If they faced a bad offense like the Jaguars, Texans or early-season Cardinals, their defense could keep them in the game, and their short-passing attack provided a trickle of productivity that could spur a victory. Against a good offensive opponent with a terrible defense (Falcons, Cowboys), they would fall behind then throw a million passes playing catchup. Against a decent offensive opponent with a great defense (49ers, Panthers), they would hang around the rearview mirror for the whole game. There was a little script-flipping when Clemens took over, but not that much: the Colts win was mostly Colts weirdness, the Saints victory was a mix of the Rams front four in tiger shark mode and the Saints having a road sputter, the Bears victory was when the Bears run defense became an HOV freeway lane. Kellen Clemens had efficient games against the Saints, Colts and Bucs, just as Bradford was efficient against the Texans and Cardinals. But there is zero evidence that the Rams passing game had the capability of leading the way toward a victory.

So where does Bradford factor into all of this, a symptom or a cause?

His mechanics are all over the place, and it compromises his accuracy. Sure, drops have been a problem, but his career completion rate of 58.6 percent is pretty telling. His passes get tipped at the line. He's often off target. Making matters worse, he's not seeing the field and plays develop very well.

And remember when Bradford was touted for his deep accuracy coming into the league? There's nothing resembling that anymore. His deep throws are off target, poorly timed and delivered at inexplicable moments. Worse, he's not good at anticipating the routes his receivers are running, something a fourth year quarterback and one with the heralded benefit of continuity should be able to do.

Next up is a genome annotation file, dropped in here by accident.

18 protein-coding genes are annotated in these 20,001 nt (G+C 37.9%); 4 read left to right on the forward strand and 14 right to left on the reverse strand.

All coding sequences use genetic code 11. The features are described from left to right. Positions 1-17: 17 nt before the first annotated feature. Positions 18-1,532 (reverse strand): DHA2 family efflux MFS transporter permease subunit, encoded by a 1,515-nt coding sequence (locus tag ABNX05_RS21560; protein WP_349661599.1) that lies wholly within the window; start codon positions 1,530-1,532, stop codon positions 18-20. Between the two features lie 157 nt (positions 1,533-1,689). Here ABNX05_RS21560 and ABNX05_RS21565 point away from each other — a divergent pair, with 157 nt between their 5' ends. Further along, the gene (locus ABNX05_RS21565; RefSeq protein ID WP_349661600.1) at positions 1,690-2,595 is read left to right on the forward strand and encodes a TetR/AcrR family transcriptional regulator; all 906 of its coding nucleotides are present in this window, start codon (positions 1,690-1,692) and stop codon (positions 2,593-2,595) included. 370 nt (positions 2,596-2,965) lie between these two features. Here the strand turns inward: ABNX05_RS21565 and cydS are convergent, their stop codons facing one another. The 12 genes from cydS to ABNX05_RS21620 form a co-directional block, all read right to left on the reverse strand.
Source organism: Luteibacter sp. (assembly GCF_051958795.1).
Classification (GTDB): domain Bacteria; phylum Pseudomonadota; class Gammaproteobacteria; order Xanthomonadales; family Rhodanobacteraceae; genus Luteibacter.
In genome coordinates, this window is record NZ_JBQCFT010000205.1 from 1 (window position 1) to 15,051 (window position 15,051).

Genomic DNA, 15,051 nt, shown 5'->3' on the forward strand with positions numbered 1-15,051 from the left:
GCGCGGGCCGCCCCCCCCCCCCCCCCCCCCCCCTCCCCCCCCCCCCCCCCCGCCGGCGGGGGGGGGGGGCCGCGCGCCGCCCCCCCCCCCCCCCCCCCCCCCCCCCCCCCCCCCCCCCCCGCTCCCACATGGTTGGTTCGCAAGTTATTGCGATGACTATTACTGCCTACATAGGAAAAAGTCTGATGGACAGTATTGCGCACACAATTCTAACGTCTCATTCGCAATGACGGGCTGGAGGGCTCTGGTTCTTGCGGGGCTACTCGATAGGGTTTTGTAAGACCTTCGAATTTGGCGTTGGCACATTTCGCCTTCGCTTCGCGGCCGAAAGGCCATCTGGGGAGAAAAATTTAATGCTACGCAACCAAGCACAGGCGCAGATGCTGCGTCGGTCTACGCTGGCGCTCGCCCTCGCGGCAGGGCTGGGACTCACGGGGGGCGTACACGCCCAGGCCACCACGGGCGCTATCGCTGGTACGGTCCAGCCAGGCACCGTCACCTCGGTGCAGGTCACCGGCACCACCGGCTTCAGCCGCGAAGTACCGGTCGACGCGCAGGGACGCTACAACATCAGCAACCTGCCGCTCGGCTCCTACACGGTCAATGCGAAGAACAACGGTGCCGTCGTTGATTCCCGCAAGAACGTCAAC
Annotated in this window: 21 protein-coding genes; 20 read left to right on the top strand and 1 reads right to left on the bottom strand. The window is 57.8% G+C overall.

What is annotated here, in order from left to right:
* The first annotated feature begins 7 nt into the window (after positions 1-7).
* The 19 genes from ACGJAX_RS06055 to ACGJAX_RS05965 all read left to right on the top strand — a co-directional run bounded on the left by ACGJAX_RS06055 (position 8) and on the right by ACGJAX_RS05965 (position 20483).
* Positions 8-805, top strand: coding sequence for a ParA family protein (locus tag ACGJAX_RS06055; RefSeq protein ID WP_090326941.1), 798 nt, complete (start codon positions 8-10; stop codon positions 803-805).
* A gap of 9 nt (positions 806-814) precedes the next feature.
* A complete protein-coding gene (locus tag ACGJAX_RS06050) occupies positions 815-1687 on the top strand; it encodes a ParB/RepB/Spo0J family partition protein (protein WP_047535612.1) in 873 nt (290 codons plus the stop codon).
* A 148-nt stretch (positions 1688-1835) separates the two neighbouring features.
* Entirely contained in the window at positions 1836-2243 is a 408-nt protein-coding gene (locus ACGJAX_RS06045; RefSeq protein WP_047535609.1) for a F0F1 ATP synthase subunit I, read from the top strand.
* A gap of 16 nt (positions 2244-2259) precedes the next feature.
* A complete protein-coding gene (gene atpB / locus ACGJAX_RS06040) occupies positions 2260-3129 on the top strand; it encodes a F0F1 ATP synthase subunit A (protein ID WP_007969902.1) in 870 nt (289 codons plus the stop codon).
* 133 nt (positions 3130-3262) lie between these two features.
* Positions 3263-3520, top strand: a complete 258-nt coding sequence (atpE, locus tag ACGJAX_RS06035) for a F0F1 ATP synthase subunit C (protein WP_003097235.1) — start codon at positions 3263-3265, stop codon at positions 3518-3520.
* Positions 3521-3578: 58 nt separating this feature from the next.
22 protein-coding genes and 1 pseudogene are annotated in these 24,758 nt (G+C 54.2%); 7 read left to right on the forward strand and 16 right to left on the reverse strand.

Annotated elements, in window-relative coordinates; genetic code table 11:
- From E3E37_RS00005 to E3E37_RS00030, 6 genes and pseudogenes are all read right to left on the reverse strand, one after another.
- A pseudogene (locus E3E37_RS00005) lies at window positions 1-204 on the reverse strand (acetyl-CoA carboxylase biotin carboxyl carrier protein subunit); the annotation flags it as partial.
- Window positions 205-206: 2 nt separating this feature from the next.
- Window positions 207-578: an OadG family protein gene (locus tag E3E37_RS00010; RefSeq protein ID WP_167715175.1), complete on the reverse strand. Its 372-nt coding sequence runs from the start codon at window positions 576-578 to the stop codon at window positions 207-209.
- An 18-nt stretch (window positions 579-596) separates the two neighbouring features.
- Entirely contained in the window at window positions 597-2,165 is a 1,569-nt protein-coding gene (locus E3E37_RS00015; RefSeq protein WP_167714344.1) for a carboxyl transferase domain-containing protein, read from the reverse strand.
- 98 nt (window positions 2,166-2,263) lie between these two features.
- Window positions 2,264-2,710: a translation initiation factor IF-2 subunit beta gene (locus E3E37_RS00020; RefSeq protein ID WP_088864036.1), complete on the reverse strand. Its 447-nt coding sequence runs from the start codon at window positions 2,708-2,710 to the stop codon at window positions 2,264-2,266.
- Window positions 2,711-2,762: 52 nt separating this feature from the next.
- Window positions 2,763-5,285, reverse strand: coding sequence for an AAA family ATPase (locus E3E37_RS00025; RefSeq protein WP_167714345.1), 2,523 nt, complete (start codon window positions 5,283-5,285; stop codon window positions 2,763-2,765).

I don't just want to regurgitate all of this because Tanier's done outstanding and thorough work here. The Bradford breakdown is very revealing. And honest.

The problem with Bradford is that he's not making progress, not growing as a player. He's entering his fifth season, and he's gotten worse on downfield throws and even playing with any consistency on high-percentage short throws since having the comfort of continuity in the offense.

And he's suddenly supposed to breakout in his fifth year?

The message boards are already struggling with the different ways they can accuse the author or bias. What about the switch to a run-first offense? That doesn't change it, because the Rams are still relying on the same passing game. Bradford and the offense had the same problems. In the two wins against Jacksonville and Houston, where the defense helped considerable, the problematic dink and dunk passing game was still there, and the quarterback was still struggling with it.

The fact of the matter is, teams still have to be able to pass the ball successfully. Russell Wilson and Colin Kaepernick don't have to throw the ball 35 times a game. They just have to make plays when the offense needs it. And they've been able to do that consistently. The Rams haven't.

In the end, this isn't about Sam Bradford or Brian Schottenheimer or poor blocking and bad receivers on their own. It's a story about a system in collapse. The leadership hasn't kept up with the changes taking place in the game. Trying to win in the NFC West, or the NFL in general, takes more than a grind-it-out defense and ball control. Those days are gone.

The real story here is what happens next. A solution isn't just drafting another quarterback or finding the one receiver who can open up the offense (the Rams have tried that several times already). The first step is coming to the realization that something's not working, and then moving to fix it. Are Les Snead and Jeff Fisher ready to do that?